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Old 02-06-2012, 07:09 PM   #1
jfsp
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Default Peristaltic pump: flow control

Simple question : How would you control the flow of a DIY peristaltic pump when you don't want to run it at max speed ? I see 3 choices :

1) regulate/reduce the voltage to get lower speeds (would that work with an AC motor or would I just loose torque?)

2) run at full voltage, but pulse the current (x times per seconds)

3) run at full voltage, full current (max speed), but take breaks every z seconds (for example, run 5 seconds, stop for 5 seconds ...)

Lets assume stepped motors are not an option.

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Old 02-07-2012, 12:46 PM   #2
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Originally Posted by jfsp View Post
Simple question : How would you control the flow of a DIY peristaltic pump when you don't want to run it at max speed ? I see 3 choices :

1) regulate/reduce the voltage to get lower speeds (would that work with an AC motor or would I just loose torque?)

2) run at full voltage, but pulse the current (x times per seconds)

3) run at full voltage, full current (max speed), but take breaks every z seconds (for example, run 5 seconds, stop for 5 seconds ...)

Lets assume stepped motors are not an option.
4) Variable frequency drive. This is how AC operated motors in industrial applications have their speed modulated. Instead of changing the voltage, you change the frequency of the electricity from its usual 60Hz to something else. That changes the rate of rotation of the motor. These are generally used on 3-phase motors.

Looks like automationdirect.com can put you in a 1/4HP VFD for $100.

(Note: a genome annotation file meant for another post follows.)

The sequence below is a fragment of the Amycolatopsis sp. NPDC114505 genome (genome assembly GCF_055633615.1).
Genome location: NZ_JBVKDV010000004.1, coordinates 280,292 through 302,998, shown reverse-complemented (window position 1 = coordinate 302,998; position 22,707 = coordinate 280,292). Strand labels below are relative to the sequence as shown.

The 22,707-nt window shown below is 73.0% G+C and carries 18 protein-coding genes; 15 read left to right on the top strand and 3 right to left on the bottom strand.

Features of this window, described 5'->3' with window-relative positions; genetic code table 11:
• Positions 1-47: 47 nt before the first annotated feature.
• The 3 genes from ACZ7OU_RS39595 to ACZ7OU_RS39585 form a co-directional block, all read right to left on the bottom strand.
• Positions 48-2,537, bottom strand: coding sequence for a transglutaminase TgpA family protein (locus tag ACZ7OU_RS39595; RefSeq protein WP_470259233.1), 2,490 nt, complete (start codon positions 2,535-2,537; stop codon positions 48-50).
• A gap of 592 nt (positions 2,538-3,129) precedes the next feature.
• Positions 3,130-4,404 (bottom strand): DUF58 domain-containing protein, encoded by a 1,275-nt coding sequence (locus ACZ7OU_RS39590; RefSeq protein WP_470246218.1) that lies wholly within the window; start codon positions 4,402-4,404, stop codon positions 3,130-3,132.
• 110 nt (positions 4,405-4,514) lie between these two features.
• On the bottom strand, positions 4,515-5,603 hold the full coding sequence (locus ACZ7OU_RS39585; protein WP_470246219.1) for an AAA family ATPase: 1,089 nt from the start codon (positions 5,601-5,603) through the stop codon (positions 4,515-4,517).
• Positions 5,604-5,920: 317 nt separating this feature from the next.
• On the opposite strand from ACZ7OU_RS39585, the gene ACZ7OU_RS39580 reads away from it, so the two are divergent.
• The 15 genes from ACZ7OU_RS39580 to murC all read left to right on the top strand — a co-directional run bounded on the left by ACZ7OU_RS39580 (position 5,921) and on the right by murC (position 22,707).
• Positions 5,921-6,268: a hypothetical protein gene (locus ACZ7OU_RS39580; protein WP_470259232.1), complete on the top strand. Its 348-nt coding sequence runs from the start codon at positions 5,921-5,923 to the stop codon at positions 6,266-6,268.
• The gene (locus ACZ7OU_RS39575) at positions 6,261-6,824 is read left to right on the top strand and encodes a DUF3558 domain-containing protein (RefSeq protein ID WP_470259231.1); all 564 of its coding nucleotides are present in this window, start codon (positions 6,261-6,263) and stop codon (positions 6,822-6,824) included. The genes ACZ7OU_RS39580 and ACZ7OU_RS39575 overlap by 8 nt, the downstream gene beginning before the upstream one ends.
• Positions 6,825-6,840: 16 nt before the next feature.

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Old 02-07-2012, 12:49 PM   #3
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Looks like automationdirect.com can put you in a 1/4HP VFD for $100.
Probably not a viable option, since DIY pumps are typically done to avoid shelling out $150 for a ready-made pump.
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Old 02-07-2012, 03:57 PM   #4
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Look into a router speed control. I think it's more of a pwm and pulses the power. I used one to control the speed of a fan before and worked pretty good. Harbor freight has one for I think $20.

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Old 02-07-2012, 10:43 PM   #5
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I tore apart an old treadmill and am using the controller and motor from that to build mine. The motors are usually 90-120 volt DC and all the controls are already there for the speed control. Only cost me $10 on craigslist for the whole thing. The controllers are usually PWM's IIRC so there isn't any loss of torque like you would get using a rheostat. I'll hopefully have mine built in a couple of weeks and then post some pictures.

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Old 02-07-2012, 11:37 PM   #6
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another option for an AC motor is this little device that hooks on to any standard SSR. Supposedly it is better than frequency control for some motors that might otherwise overheat with that kind of control.

like $40: http://www.nuwaveproducts.com/ssrman-1p.htm

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